The Shu School of Chinese Embroidery, The Symbol of Chengdu

The Shu School of Chinese Embroidery, The Symbol of Chengdu

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The art of embroidery was widely spread throughout China during the han dynasty. There were four different styles or schools of embroidery, although each peaked after the silk road trade boom created demand for Chinese goods.

The earliest embroidery in China dates from the zhou dynasty (1027-221 BC). It is not clear if this is the origin of embroidery, as there are also early examples in Egypt and northern Europe. Embroidery in ancient China was made of silk, because the spinning of silkworms had been mastered. Curiously, Chinese embroidery was originally a male domain; It wasn’t until later that Chinese men realized that women were better at it.

The four major schools of Chinese embroidery have been listed as China’s intangible cultural heritage by the government. They are: Shu embroidery, Xiang embroidery, Su embroidery and Yue embroidery. Miao embroidery is an independent style of embroidery from ethnic minorities.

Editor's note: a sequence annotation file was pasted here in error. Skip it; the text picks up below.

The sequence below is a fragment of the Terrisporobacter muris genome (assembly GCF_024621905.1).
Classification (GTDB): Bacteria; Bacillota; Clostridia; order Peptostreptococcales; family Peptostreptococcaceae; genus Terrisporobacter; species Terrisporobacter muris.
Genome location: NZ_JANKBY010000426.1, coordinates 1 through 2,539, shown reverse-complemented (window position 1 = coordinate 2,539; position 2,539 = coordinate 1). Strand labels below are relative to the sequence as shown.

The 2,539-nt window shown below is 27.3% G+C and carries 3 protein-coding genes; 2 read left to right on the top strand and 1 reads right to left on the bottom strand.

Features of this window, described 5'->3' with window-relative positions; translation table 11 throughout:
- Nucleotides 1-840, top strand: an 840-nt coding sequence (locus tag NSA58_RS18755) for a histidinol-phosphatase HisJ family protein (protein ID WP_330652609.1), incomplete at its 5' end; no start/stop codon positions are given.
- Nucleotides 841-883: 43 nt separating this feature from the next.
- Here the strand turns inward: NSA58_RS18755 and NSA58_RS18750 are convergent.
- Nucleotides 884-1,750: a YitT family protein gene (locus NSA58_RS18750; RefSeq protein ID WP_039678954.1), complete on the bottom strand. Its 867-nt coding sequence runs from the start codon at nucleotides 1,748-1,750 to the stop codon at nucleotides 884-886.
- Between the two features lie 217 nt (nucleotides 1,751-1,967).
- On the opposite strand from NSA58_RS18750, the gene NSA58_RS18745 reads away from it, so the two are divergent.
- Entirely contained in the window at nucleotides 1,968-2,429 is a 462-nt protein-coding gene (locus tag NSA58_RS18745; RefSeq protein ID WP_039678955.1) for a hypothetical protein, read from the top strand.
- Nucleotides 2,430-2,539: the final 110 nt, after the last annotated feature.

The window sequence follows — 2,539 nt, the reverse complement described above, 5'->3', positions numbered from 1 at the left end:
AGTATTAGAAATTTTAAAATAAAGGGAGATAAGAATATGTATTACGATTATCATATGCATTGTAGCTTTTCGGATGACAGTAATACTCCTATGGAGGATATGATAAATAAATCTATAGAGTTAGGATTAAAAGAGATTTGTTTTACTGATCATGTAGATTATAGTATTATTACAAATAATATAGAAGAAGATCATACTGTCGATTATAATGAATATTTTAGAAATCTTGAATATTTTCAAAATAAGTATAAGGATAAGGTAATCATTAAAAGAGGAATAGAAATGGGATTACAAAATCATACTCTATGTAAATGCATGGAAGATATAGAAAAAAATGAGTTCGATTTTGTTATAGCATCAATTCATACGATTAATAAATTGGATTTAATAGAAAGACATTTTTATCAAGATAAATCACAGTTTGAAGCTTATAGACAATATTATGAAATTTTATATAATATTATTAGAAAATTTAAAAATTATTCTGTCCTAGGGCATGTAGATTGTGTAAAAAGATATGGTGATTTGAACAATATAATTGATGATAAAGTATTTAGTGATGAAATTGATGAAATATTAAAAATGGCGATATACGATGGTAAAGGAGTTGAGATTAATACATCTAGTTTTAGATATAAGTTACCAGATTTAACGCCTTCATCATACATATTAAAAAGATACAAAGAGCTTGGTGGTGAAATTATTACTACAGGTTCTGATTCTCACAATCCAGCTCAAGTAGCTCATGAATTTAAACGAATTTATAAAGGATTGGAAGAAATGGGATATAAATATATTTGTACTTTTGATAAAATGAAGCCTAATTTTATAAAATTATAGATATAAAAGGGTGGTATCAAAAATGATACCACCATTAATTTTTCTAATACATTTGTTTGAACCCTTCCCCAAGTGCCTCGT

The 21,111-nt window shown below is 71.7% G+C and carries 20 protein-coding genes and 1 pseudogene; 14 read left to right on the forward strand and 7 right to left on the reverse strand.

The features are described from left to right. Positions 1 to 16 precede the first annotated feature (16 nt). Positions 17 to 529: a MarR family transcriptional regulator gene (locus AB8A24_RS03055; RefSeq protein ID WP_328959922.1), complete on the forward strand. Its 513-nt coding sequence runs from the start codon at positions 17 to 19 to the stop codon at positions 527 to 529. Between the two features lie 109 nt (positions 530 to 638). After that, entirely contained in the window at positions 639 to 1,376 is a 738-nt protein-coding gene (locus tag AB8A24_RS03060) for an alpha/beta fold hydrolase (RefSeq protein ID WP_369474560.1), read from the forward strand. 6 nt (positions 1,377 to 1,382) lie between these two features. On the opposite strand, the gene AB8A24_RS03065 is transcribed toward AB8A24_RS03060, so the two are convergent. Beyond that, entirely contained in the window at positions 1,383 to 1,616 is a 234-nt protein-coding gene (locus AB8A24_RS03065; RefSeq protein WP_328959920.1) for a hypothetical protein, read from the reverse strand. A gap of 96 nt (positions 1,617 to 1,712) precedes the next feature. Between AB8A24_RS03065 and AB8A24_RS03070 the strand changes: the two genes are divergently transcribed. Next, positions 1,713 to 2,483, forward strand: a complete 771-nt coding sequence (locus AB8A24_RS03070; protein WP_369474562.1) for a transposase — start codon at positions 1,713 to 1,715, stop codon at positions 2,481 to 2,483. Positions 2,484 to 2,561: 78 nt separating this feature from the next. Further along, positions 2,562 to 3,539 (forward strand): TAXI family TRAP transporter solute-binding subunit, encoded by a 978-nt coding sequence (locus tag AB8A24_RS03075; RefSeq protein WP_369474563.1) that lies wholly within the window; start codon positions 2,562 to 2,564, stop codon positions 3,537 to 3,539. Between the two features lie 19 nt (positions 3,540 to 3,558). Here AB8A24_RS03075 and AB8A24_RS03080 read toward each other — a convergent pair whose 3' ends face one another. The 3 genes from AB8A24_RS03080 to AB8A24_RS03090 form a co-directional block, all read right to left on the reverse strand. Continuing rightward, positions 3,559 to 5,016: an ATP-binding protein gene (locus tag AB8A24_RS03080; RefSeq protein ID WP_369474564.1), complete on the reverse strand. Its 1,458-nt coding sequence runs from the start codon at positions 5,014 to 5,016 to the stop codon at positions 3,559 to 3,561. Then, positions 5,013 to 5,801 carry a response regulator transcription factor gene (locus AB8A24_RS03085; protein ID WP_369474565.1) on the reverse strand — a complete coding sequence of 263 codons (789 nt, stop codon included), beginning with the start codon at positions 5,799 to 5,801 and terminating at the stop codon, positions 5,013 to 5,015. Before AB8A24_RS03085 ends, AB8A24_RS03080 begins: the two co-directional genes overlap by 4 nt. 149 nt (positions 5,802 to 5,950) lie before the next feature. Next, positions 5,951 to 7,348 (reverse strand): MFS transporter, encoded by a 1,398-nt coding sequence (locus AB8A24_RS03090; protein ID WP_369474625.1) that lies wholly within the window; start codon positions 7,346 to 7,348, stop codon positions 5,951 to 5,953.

Shu embroidery has particularly been associated with the city of Chengdu, capital Sichuan Province. Both “Shu” and “Chuan” are abbreviations used for Sichuan, so Shu embroidery has also been called Chuan embroidery


It is tightly stitched — necessary for intricate work (think high-pixel versus low-pixel resolution).

It excels in the art of mixing threads in a gradually increasing fashion to effortlessly transition from one solid color to another.

It the natural world. The panda is a current popular motif as Chengdu is the home for the panda.

It is typically done on soft, satin fabric and makes use of brightly coloured threads.

It follows strict, tradition-bound principles, that are divided into 12 primary weaving categories which result in 122 subcategories.

Its products include quilt covers, pillow cases, table cloths, chair cushions, scarves and handkerchiefs.

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Cassidy Tse

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